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Personanongrata says:

Consent of the Governed

Oversight Says FBI’s Facial Recognition System Has Gotten Bigger, But Not Better

Lets do a little impromptu polling.

Lets make the questions as black and white as possible as to remove any gray shades of ambiguity?

Lets also take a trip into the land of make believe and pretend that government/corporate claims of their facial recognition systems operating with a 99% accuracy rate is factually based upon quantifiable data sets.

Do you consent to government use of facial recognition systems?

Do you consent to corporate use of facial recognition systems?

Do you consent to government/corporate melding together their facial recognition systems?

Do you consent to being surveilled by government/corporate facial recognition systems 24/7/365?

Technology hangs like the Sword of Damocles over humanity’s collective head.

Mayhap the Luddites are on to something?

JoeCool (profile) says:

Re: Consent of the Governed

Lets also take a trip into the land of make believe and pretend that government/corporate claims of their facial recognition systems operating with a 99% accuracy rate is factually based upon quantifiable data sets.

That’s easy to do! Just hand pick 1000 photos showing distinctive characteristics to serve as the test database, then hand pick 100 photos from that which are the most distinctive to run through the recognition system. See? 99% accurate! What do you mean it won’t do nearly so well on hundreds of millions of images that won’t be nearly so distinctive? Look at our test! 99%!!

That Anonymous Coward (profile) says:

They saw it in a movie, so they know its possible.
Scientists dream things up all the time that seem crazy or impossible, and then its a box in our kitchens that makes popcorn in a bag in minutes.

It doesn’t matter if it works or not, we’ve suspended our common sense the moment you invoke the sacred ‘but terrorism’.
We have a POTUS who has faithful that even in the face of him lying to them, knowing he lied, they still want to vote for him b/c he sold the idea only he can save them.
Well sure the Congressman might have diddled some kiddies, but we have to vote for him b/c the other guy is a crazy man who wants to bring sharia here!! (And of course his own party won’t even suggest someone else to run lest they be accused of being an arm of Isis.)

For all of these things we’ve allowed them to funnel huge sums of our money into to keep us ‘safe’… please provide a list of every plot stopped (that was not put in motion by the FBI) and then look at the list that is 3 times as long of domestic terrorism attacks that were never spotted or considered.
We are terrified someone might wear a pair of flipflops made out of TNT into a plane, but a guy posts 100’s of messages about killing teh Jews & then shoots up a museum… and we bitch about guns (which is something we are incapable of discussing like adults) rather than asking a very pointed question of how can someone in the 100 mile inland no rights area who made these threats for years & then explained his entire plan was never visited by anyone to protect the ‘Homeland’ to make sure he wasn’t more than a crank?? Maybe because he was white & white guys never ever do the terrorism (b/c its not terrorism unless old rich lilly white WASP’s are killed) & we should spend another 200 Million on tracking those dangerous Grannies against War.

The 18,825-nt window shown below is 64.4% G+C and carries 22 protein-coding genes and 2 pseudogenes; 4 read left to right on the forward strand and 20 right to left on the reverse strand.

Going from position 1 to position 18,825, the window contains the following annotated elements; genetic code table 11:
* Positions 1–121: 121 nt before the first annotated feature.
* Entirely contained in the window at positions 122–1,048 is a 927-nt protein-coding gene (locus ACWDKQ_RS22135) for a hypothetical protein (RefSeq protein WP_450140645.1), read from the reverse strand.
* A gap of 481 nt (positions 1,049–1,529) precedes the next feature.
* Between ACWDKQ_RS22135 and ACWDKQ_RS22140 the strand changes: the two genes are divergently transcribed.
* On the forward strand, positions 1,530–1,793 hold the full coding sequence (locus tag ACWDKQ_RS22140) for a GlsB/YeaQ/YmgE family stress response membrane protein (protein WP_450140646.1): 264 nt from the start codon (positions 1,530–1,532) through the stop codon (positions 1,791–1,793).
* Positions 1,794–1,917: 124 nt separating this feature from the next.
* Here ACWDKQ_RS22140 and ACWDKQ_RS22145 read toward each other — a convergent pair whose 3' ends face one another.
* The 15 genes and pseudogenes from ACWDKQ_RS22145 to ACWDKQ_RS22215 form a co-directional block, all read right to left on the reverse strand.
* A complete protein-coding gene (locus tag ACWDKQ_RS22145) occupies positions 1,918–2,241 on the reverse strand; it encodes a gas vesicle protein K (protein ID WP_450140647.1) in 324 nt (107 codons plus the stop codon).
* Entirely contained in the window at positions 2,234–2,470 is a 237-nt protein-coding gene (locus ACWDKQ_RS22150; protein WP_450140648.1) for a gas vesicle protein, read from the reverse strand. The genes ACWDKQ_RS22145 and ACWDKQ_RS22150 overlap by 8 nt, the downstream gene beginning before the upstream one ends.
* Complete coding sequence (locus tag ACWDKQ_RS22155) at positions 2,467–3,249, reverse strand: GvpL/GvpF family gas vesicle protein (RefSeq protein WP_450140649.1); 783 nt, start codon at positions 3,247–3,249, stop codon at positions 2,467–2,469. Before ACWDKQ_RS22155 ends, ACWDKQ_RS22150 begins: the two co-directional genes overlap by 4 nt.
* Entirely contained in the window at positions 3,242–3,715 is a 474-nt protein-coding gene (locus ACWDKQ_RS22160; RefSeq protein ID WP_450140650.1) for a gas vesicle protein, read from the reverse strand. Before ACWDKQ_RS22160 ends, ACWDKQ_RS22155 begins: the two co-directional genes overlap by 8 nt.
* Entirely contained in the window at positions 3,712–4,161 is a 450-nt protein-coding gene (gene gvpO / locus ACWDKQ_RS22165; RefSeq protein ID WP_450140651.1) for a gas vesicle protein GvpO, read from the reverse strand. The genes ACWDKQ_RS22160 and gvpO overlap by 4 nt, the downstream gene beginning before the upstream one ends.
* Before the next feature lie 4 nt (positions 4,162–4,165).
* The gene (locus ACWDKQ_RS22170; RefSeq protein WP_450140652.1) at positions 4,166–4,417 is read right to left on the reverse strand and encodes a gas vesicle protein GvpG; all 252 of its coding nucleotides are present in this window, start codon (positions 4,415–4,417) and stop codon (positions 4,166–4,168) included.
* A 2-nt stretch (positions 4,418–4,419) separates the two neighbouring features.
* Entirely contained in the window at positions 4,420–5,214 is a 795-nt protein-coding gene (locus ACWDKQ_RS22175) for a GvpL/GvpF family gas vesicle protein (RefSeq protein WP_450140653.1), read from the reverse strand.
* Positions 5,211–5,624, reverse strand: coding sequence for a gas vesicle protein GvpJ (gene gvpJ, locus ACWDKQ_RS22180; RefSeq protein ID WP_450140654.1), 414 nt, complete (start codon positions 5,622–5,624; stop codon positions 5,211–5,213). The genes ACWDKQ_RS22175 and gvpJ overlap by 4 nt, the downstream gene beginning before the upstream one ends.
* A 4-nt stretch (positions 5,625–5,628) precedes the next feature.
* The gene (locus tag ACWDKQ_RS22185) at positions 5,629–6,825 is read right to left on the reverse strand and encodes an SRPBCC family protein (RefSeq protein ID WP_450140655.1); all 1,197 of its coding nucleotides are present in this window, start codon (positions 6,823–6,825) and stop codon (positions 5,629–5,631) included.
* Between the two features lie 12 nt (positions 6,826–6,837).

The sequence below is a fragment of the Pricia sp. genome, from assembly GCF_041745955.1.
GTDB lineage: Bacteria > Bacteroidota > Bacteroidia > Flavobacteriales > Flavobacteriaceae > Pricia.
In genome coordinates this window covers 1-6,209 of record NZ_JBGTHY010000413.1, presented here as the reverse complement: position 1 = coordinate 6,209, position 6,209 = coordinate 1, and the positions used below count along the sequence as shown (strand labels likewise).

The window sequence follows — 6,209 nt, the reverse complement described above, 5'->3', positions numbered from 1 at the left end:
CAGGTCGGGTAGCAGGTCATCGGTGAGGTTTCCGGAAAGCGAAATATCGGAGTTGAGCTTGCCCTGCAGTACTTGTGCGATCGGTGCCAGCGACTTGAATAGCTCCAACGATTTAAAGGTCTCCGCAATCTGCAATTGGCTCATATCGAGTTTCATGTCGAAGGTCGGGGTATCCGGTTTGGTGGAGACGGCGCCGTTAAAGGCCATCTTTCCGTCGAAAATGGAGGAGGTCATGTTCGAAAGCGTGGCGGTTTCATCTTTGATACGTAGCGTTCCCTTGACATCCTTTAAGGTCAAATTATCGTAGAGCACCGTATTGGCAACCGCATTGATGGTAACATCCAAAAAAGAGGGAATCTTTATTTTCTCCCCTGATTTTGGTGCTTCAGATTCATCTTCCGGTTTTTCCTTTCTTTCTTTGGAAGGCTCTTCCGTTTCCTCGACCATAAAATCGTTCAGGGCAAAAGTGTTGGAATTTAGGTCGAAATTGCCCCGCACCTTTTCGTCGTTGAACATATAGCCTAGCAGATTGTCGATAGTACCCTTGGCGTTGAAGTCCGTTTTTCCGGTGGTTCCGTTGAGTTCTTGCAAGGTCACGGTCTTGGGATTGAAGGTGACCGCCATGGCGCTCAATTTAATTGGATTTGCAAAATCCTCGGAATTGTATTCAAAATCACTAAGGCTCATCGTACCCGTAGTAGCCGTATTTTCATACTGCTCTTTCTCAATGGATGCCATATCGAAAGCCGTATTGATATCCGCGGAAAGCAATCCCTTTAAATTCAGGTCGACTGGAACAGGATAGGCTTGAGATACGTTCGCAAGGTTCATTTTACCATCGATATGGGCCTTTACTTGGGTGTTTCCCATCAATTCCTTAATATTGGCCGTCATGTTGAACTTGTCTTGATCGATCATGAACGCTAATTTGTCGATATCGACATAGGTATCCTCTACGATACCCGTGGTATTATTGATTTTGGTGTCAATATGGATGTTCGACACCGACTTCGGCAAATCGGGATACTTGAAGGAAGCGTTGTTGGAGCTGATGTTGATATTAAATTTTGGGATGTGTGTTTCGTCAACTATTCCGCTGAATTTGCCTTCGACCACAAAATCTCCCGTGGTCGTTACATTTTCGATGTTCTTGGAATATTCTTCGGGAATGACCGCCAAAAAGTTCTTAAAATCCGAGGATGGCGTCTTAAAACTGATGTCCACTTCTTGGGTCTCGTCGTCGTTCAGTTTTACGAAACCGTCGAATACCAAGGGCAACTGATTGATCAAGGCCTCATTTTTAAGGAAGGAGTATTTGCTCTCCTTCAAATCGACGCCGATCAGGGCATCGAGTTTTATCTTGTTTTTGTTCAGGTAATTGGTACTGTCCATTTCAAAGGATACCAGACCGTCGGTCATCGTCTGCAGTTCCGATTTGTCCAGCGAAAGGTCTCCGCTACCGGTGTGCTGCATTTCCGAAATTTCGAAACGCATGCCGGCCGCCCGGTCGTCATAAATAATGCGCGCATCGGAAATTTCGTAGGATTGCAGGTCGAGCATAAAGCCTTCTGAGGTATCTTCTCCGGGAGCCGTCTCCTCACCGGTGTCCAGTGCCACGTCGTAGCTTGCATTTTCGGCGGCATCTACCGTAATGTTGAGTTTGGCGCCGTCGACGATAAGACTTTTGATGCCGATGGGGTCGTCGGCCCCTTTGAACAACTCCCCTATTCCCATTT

Welcome to the shitshow.
We all drank the kool-aid & have allowed ourselves to be pushed to the extreme ends of the spectrum & anyone trying to remind us that compromise makes things work is to be destroyed. Nothing gets better, we slip further into chaos, and we keep spending huge sums of money to ‘win’ eternal wars at the expense of the homeland slipping further into the history books as a nation that once was great.

That One Guy (profile) says:

Got to collect ALL the hay before hunting for needles you know

Ah but you see vastly increasing the size of the database is improving it as far as the FBI is concerned, or at least it’s the only improvement they care about.

Once they’ve grabbed everything they can then they might consider putting together a plan to look into the feasibility of scheduling a meeting to talk about accuracy, and/or discuss how the privacy of people that don’t matter(that is, aren’t members of their agency) might be impacted by such a database.

As for the House Oversight Committee, I’d say it’s pretty clear that’s nothing more than a farce and everyone involved knows it. The members of the committee grumble and whine about how the FBI isn’t doing what it should be/is doing what it shouldn’t in order to show that they are providing some Real Oversight and Doing Something, whatever stooge the FBI sent makes some vague, placating noises about how they will definitely get right on to solving the issues raised, and then both parties completely forget about the whole thing until the next song and dance.

The Oversight Committee has no interest in providing any actual oversight, as that would require them to do some gorram work and might require them to step on the toes of powerful people, and the FBI has neither the need or desire to care what the committee says because they know said committee is basically the political version of an extremely fat and lazy, two-paws-in-the-grave dog: good for some grumbles and foul smells, but harmless and toothless beyond that.